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Top Tips For Planning Your Bucket List Ride

Tips For Riding in the Rain

Are Women Motorcycle Riders Getting Respect From the Motorcycle Industry?

Women riders are a fast growing segment of the motorcycle audience, but how are they being served by the motorcycle industry? Are motorcycle manufacturers and equipment makers reaching out to women with an equal level of respect that they do to male riders?

A recent post on Clutch and Chrome asked about the needs of women riders when buying bikes and helmets. Some bikes and helmets are designed with women in mind, but do they have to be “feminized” as well? For example, are pink or black the only color choices for women’s helmets?

According to comScore web site statistics reveal that about nearly a third of daily visitors to CycleTrader.com are women.

What do you think? Leave a comment and tell us!

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Top Tips For Planning Your Bucket List Ride

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Tips For Riding in the Rain

Let’s dive into some rainy weather riding tips to make sure you’re ready for anything when you hit the road this spring and summer.

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We’re breaking down a few top bucket list biker rallies that you’ll want to add to your list ASAP. 

2 Responses

  1. Seems to me that women are becoming more and more of the mainstream motorcycle market. You certainly see more road tests of various bikes today that include women riders for input. Forums and Events specifically for women also reflect that are interested in getting together with their peers without the pressure of having a significant other looking over their shoulder. Our Wheel Jockey tool, used for cleaning wheels and such and have seen many more orders this past year from women.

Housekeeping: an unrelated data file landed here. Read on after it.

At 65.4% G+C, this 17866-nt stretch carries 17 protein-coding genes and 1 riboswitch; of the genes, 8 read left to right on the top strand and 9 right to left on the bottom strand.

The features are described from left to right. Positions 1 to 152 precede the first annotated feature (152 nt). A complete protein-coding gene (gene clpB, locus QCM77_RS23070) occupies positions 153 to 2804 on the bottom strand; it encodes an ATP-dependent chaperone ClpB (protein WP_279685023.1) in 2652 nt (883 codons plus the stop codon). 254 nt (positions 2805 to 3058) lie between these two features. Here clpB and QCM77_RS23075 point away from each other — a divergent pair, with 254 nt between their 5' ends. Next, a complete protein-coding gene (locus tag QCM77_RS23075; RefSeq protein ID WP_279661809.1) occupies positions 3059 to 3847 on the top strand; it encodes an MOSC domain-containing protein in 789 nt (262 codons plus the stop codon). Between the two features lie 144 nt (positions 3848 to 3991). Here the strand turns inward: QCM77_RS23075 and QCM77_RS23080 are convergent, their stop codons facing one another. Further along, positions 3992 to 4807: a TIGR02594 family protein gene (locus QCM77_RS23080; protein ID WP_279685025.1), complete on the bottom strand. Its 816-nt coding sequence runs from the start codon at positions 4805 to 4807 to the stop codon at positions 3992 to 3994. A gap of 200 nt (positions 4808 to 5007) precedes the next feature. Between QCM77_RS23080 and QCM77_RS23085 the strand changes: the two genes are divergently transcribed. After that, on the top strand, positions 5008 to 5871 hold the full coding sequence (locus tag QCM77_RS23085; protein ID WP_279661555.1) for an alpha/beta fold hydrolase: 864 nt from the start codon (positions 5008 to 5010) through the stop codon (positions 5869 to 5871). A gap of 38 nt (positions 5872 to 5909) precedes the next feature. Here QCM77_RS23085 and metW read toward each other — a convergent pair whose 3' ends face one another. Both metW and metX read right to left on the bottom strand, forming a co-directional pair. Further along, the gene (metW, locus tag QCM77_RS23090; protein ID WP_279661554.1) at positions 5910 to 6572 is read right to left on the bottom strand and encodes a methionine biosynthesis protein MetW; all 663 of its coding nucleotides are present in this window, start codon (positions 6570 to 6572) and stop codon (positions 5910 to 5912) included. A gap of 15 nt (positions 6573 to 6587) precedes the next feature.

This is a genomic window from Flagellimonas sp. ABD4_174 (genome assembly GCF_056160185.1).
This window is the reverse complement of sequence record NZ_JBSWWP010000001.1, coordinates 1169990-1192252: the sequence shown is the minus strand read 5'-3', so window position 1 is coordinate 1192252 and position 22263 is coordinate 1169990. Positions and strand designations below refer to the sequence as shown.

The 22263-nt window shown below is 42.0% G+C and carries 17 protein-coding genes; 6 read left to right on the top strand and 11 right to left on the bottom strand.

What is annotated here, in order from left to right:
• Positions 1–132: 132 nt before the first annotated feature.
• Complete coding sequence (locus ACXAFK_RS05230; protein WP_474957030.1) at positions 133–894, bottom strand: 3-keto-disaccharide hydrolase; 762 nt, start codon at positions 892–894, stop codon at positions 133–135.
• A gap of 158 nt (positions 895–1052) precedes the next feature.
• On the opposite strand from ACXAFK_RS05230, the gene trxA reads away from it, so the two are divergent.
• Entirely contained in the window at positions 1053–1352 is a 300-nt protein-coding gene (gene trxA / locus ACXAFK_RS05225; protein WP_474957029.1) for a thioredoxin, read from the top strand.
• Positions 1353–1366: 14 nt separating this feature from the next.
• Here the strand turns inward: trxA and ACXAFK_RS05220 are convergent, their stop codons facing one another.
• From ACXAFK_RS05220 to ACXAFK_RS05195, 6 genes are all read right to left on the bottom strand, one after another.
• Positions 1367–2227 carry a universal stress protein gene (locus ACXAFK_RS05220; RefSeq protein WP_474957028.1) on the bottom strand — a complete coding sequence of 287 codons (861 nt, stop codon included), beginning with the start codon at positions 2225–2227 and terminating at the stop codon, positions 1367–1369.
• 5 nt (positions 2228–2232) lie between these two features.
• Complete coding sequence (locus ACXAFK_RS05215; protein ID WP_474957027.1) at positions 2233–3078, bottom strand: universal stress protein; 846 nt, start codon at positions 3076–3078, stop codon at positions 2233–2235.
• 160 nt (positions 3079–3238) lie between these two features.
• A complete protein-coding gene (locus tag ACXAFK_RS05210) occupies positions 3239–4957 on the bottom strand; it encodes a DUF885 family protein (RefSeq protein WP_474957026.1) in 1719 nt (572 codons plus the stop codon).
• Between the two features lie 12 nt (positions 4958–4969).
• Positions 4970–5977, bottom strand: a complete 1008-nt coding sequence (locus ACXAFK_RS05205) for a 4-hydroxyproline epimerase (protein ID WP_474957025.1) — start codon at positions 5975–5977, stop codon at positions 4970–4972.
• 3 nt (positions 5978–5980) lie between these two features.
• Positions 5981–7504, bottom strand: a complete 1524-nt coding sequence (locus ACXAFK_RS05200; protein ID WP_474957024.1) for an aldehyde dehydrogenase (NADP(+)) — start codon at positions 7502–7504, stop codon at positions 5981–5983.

2. As a longtime female rider I have to tell you that it really pisses me off to see that
    I have two color options with most riding gear made and marketed to women, either a bubblegum pink (ridiculous) or white (impractical) in most gear. Or plain silly femme designs that I and most of the women I know would never wear. I am often forced to buy men's ill-fitting gear. In addition to this, much of the gear designed for women is sub-par. Thin, flimsy and badly made. Do women need less protection? …and, Why is it always assumed that women are passengers not riders?

    Designers and retailers, if you want our hard earned money than treat us with respect and take us seriously.

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